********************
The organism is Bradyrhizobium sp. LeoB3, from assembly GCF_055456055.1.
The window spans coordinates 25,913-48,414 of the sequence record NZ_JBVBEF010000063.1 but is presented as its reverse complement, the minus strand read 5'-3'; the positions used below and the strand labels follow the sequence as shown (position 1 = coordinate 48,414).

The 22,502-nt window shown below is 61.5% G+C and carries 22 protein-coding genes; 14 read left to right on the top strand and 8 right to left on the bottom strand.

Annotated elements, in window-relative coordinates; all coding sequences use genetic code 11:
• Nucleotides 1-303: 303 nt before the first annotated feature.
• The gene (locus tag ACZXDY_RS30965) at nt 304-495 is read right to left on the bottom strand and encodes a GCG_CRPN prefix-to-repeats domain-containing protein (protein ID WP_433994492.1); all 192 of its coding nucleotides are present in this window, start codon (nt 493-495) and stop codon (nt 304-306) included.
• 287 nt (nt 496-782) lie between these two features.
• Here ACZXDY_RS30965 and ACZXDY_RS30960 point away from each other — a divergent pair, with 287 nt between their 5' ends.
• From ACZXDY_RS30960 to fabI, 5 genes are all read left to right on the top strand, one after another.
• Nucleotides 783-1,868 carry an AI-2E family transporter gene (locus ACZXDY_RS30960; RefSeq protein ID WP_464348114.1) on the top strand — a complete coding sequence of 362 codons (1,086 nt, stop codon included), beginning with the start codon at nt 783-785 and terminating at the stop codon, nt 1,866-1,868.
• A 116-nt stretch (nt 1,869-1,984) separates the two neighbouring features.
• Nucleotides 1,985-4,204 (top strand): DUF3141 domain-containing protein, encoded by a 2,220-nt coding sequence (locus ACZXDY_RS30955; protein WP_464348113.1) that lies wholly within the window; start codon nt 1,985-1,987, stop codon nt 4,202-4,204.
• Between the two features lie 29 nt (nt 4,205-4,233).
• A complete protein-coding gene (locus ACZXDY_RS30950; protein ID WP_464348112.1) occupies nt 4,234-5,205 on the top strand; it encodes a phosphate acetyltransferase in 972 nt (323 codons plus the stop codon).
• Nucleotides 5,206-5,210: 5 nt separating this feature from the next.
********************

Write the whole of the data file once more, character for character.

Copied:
The organism is Bradyrhizobium sp. LeoB3, from assembly GCF_055456055.1.
The window spans coordinates 25,913-48,414 of the sequence record NZ_JBVBEF010000063.1 but is presented as its reverse complement, the minus strand read 5'-3'; the positions used below and the strand labels follow the sequence as shown (position 1 = coordinate 48,414).

The 22,502-nt window shown below is 61.5% G+C and carries 22 protein-coding genes; 14 read left to right on the top strand and 8 right to left on the bottom strand.

Annotated elements, in window-relative coordinates; all coding sequences use genetic code 11:
• Nucleotides 1-303: 303 nt before the first annotated feature.
• The gene (locus tag ACZXDY_RS30965) at nt 304-495 is read right to left on the bottom strand and encodes a GCG_CRPN prefix-to-repeats domain-containing protein (protein ID WP_433994492.1); all 192 of its coding nucleotides are present in this window, start codon (nt 493-495) and stop codon (nt 304-306) included.
• 287 nt (nt 496-782) lie between these two features.
• Here ACZXDY_RS30965 and ACZXDY_RS30960 point away from each other — a divergent pair, with 287 nt between their 5' ends.
• From ACZXDY_RS30960 to fabI, 5 genes are all read left to right on the top strand, one after another.
• Nucleotides 783-1,868 carry an AI-2E family transporter gene (locus ACZXDY_RS30960; RefSeq protein ID WP_464348114.1) on the top strand — a complete coding sequence of 362 codons (1,086 nt, stop codon included), beginning with the start codon at nt 783-785 and terminating at the stop codon, nt 1,866-1,868.
• A 116-nt stretch (nt 1,869-1,984) separates the two neighbouring features.
• Nucleotides 1,985-4,204 (top strand): DUF3141 domain-containing protein, encoded by a 2,220-nt coding sequence (locus ACZXDY_RS30955; protein WP_464348113.1) that lies wholly within the window; start codon nt 1,985-1,987, stop codon nt 4,202-4,204.
• Between the two features lie 29 nt (nt 4,205-4,233).
• A complete protein-coding gene (locus ACZXDY_RS30950; protein ID WP_464348112.1) occupies nt 4,234-5,205 on the top strand; it encodes a phosphate acetyltransferase in 972 nt (323 codons plus the stop codon).
• Nucleotides 5,206-5,210: 5 nt separating this feature from the next.